Association between prenatal exposure to metals and neonatal morbidity

J Toxicol Environ Health A. 2014;77(21):1281-4. doi: 10.1080/15287394.2014.932313.

Abstract

An association between prenatal exposure to (semi-)metals and of neonatal morbidity was assessed by introducing an oxidative stress as a possible intermediate step. An oxidative stress was measured by cell proliferation (CP) ratio in umbilical cord blood cells. Urine samples of 18 out of 58 enrolled women (31%) were positive for (semi-)metals; 25.9% of women were positive for aluminum (Al). The CP ratio was higher (1) in subjects with Al, (2) in mothers to newborns diagnosed as small-for-gestational age (p value = .052), (3) neonates that weighed less (p value = .079), and (4) in women who experienced repeated abortions (p value = .049). Our findings suggest the possibility of metal-induced oxidative stress.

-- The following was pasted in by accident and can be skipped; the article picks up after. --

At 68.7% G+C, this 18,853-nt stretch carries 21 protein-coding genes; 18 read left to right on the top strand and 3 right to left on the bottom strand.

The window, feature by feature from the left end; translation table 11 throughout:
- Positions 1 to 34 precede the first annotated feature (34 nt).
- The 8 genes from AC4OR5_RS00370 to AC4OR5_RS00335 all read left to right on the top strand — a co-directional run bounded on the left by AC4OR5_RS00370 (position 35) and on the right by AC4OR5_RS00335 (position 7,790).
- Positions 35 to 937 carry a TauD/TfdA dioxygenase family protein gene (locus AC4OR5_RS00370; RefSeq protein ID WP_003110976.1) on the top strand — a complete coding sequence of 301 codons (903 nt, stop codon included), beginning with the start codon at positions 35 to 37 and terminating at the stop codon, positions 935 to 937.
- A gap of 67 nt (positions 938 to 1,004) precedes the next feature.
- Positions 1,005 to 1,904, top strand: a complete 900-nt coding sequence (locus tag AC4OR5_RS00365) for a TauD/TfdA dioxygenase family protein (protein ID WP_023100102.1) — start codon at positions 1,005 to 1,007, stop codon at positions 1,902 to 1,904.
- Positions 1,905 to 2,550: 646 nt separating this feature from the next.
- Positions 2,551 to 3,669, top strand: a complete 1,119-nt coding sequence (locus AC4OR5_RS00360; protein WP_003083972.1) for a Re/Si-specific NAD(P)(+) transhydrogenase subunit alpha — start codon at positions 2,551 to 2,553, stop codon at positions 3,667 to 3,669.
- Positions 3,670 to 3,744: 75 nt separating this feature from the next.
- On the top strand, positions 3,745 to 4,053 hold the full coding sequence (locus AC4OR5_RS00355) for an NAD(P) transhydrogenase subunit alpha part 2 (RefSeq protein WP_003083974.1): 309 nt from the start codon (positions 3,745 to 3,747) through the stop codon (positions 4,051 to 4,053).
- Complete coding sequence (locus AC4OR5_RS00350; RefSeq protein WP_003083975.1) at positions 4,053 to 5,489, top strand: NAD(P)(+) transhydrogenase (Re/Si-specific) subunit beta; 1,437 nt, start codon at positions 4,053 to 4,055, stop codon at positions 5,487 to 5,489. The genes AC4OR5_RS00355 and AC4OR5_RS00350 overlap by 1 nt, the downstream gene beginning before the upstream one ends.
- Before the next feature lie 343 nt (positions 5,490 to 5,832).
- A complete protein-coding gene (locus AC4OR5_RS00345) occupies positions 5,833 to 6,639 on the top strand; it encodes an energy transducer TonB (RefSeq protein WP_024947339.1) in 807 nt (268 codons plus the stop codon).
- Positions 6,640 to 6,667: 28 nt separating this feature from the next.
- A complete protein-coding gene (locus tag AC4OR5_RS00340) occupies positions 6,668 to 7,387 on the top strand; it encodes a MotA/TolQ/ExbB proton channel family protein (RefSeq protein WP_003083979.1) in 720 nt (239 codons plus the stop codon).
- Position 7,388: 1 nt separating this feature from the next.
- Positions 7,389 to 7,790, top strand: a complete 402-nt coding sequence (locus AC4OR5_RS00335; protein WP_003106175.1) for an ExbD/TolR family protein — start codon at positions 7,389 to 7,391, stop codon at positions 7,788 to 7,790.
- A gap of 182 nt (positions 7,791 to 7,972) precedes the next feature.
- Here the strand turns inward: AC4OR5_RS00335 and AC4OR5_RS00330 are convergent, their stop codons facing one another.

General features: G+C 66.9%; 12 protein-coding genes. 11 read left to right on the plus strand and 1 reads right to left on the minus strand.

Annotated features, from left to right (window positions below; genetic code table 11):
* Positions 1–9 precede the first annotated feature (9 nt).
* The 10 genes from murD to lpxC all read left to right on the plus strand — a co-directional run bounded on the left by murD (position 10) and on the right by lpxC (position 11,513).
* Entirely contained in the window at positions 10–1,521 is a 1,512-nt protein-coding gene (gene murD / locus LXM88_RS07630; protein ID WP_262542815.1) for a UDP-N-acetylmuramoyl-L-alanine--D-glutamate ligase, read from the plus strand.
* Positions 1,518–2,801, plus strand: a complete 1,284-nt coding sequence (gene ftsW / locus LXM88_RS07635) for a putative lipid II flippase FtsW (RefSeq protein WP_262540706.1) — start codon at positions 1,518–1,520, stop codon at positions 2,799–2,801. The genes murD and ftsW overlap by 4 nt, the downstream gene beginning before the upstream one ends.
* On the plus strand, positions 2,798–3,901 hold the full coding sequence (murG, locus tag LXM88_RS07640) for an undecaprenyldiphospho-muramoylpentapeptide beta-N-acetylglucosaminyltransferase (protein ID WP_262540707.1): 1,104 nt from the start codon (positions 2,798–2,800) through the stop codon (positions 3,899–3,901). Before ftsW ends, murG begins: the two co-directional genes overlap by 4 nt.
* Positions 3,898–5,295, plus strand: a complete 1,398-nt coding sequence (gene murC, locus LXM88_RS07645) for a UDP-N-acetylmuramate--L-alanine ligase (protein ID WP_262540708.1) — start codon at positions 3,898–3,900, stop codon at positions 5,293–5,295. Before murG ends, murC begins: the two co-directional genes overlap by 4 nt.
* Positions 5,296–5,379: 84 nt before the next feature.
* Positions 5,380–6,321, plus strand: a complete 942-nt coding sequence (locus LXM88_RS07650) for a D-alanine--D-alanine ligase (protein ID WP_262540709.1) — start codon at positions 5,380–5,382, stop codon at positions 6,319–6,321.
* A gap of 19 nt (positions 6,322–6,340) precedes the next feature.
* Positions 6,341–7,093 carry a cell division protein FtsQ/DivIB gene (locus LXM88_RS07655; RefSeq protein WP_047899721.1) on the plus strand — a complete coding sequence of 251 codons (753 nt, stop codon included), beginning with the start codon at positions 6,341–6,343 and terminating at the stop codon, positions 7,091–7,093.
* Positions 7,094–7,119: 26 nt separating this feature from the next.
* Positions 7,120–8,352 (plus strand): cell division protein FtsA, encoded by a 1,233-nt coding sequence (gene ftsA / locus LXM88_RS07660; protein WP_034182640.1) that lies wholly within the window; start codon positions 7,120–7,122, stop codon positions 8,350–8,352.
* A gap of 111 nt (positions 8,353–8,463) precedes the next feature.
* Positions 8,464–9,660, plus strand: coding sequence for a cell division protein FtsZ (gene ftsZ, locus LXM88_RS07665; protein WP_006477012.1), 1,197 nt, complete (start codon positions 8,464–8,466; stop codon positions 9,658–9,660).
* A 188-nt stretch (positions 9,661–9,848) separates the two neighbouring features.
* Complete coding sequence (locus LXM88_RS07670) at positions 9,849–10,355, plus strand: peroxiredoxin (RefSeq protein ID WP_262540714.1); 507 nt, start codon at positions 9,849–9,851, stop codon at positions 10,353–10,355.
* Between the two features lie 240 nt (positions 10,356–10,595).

Publication types

  • Research Support, Non-U.S. Gov't

MeSH terms

  • Adult
  • Cell Proliferation / drug effects
  • Female
  • Fetal Blood / cytology
  • Fetal Blood / drug effects
  • Fetal Blood / metabolism
  • Gestational Age
  • Humans
  • Limit of Detection
  • Maternal Exposure / adverse effects*
  • Metals / administration & dosage
  • Metals / toxicity*
  • Metals / urine
  • Oxidative Stress / drug effects
  • Pregnancy
  • Prenatal Exposure Delayed Effects*
  • Surveys and Questionnaires
  • Young Adult

Substances

  • Metals